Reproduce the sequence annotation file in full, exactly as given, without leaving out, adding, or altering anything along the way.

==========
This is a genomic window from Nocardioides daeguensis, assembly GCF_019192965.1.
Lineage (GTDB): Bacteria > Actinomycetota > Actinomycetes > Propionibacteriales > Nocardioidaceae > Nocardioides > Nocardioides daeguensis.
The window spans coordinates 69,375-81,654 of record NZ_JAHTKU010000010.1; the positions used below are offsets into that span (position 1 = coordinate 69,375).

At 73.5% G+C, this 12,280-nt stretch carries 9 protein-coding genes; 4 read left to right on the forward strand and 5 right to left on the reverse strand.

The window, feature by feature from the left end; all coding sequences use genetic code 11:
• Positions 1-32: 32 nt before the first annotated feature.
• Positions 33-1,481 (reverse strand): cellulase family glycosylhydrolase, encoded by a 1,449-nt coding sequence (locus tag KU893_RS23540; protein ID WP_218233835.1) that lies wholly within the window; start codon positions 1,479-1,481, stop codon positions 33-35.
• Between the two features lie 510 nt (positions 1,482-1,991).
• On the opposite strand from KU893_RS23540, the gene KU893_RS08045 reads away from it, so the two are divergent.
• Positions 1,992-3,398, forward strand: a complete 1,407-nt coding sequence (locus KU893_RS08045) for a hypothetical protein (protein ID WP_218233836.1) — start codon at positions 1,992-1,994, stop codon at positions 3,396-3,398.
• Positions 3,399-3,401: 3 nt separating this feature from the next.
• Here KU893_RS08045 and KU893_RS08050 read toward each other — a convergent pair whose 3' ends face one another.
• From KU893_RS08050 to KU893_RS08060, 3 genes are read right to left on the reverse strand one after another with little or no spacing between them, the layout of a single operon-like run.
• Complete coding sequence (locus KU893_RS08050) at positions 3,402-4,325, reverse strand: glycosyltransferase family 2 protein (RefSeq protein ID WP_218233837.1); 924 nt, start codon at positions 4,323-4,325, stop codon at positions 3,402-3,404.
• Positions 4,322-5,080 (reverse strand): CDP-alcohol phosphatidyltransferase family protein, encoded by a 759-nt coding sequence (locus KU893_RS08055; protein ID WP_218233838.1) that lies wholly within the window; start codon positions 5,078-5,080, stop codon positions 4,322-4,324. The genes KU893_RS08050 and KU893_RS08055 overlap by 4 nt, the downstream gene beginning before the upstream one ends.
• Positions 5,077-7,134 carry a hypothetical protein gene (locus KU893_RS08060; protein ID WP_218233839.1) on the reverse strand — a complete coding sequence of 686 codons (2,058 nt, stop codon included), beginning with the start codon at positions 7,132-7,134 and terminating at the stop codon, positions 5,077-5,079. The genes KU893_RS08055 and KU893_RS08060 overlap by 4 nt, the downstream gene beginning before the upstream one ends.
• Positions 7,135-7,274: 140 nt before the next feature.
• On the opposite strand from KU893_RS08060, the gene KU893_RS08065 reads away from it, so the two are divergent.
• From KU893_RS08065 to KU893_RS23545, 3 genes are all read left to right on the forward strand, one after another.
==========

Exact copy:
This is a genomic window from Nocardioides daeguensis, assembly GCF_019192965.1.
Lineage (GTDB): Bacteria > Actinomycetota > Actinomycetes > Propionibacteriales > Nocardioidaceae > Nocardioides > Nocardioides daeguensis.
The window spans coordinates 69,375-81,654 of record NZ_JAHTKU010000010.1; the positions used below are offsets into that span (position 1 = coordinate 69,375).

At 73.5% G+C, this 12,280-nt stretch carries 9 protein-coding genes; 4 read left to right on the forward strand and 5 right to left on the reverse strand.

The window, feature by feature from the left end; all coding sequences use genetic code 11:
• Positions 1-32: 32 nt before the first annotated feature.
• Positions 33-1,481 (reverse strand): cellulase family glycosylhydrolase, encoded by a 1,449-nt coding sequence (locus tag KU893_RS23540; protein ID WP_218233835.1) that lies wholly within the window; start codon positions 1,479-1,481, stop codon positions 33-35.
• Between the two features lie 510 nt (positions 1,482-1,991).
• On the opposite strand from KU893_RS23540, the gene KU893_RS08045 reads away from it, so the two are divergent.
• Positions 1,992-3,398, forward strand: a complete 1,407-nt coding sequence (locus KU893_RS08045) for a hypothetical protein (protein ID WP_218233836.1) — start codon at positions 1,992-1,994, stop codon at positions 3,396-3,398.
• Positions 3,399-3,401: 3 nt separating this feature from the next.
• Here KU893_RS08045 and KU893_RS08050 read toward each other — a convergent pair whose 3' ends face one another.
• From KU893_RS08050 to KU893_RS08060, 3 genes are read right to left on the reverse strand one after another with little or no spacing between them, the layout of a single operon-like run.
• Complete coding sequence (locus KU893_RS08050) at positions 3,402-4,325, reverse strand: glycosyltransferase family 2 protein (RefSeq protein ID WP_218233837.1); 924 nt, start codon at positions 4,323-4,325, stop codon at positions 3,402-3,404.
• Positions 4,322-5,080 (reverse strand): CDP-alcohol phosphatidyltransferase family protein, encoded by a 759-nt coding sequence (locus KU893_RS08055; protein ID WP_218233838.1) that lies wholly within the window; start codon positions 5,078-5,080, stop codon positions 4,322-4,324. The genes KU893_RS08050 and KU893_RS08055 overlap by 4 nt, the downstream gene beginning before the upstream one ends.
• Positions 5,077-7,134 carry a hypothetical protein gene (locus KU893_RS08060; protein ID WP_218233839.1) on the reverse strand — a complete coding sequence of 686 codons (2,058 nt, stop codon included), beginning with the start codon at positions 7,132-7,134 and terminating at the stop codon, positions 5,077-5,079. The genes KU893_RS08055 and KU893_RS08060 overlap by 4 nt, the downstream gene beginning before the upstream one ends.
• Positions 7,135-7,274: 140 nt before the next feature.
• On the opposite strand from KU893_RS08060, the gene KU893_RS08065 reads away from it, so the two are divergent.
• From KU893_RS08065 to KU893_RS23545, 3 genes are all read left to right on the forward strand, one after another.